“New Zealand will also maintain its right to use its robust screening processes for the Refugee Quota programme, regardless of the origin of the refugees. This will safeguard against any security concerns.”
/////////////////////////////////////////// Prime Minister welcomes Venice Biennale artist
Prime Minister and Minister for Arts, Culture and Heritage Jacinda Ardern has today welcomed the announcement that Dane Mitchell is the artist selected for the 58th International Art Exhibition – La Biennale di Venezia in 2019.
“The Venice Biennale is a wonderful opportunity to showcase New Zealand’s art on the world stage.
“I congratulate Dane Mitchell on being selected as the artist representing New Zealand. Dane’s art is thought provoking and original. His work will represent New Zealand’s diverse talent at this important international event.
“I also congratulate Dr Zara Stanhope and Chris Sharp who will act as the curators for New Zealand’s presentation.”
The Venice Biennale is the largest and most prestigious contemporary art event globally. It attracts the best creative talent from around the world.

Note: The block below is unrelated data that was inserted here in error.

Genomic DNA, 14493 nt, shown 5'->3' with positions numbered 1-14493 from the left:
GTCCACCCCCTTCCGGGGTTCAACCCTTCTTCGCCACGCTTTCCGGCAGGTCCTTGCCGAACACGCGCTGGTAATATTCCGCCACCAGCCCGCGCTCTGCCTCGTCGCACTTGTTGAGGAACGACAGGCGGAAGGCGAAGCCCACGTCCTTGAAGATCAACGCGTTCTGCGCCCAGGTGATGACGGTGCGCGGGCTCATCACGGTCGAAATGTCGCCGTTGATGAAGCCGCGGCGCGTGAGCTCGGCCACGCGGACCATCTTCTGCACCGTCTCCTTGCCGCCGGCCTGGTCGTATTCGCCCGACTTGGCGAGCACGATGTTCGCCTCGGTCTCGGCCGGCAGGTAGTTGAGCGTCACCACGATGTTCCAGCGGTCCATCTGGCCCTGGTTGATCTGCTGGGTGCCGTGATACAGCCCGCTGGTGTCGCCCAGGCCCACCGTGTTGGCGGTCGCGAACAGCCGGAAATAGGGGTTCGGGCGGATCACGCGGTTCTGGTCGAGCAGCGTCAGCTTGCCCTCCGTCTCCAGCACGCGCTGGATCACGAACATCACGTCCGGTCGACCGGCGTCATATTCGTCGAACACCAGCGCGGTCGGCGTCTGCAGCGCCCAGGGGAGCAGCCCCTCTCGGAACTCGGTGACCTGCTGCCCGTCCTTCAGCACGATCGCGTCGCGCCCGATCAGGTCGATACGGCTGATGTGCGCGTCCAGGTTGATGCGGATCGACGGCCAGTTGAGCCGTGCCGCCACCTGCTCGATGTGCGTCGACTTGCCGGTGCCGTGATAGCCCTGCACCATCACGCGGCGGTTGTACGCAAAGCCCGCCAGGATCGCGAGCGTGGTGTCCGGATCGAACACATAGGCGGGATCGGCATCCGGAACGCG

“The Venice Biennale will provide New Zealand with the opportunity to present our unique and innovative art to the international community.
“I also thank the Selection Advisory Panel and Creative New Zealand for their role in selecting the artist for this event.”
/////////////////////////////////////////// Faster action required on pay equality, says Minister
A new international report reinforces that faster action is needed to address the gender pay gap and bring benefits to women, both in New Zealand and globally, says Minister for Women Julie Anne Genter.
“New Zealand can and should be a world leader in ending women being paid less.
“Our goal is to work to further close the gender pay gap for women and focus on pay equality. New Zealand organisations need to be more proactive about closing their gender pay gap.
The latest World Economic Forum’s Global Gender Gap Index shows New Zealand has held its position of 9th out of 144 countries.
“However, we have not improved over the last year and the news globally is not positive. The World Economic Forum states that the parity gap across health, education, politics and the workplace on a global scale is widening. Politicians, businesses, community leaders, and families have to consciously take action to end this unfairness. I will,” Ms Genter said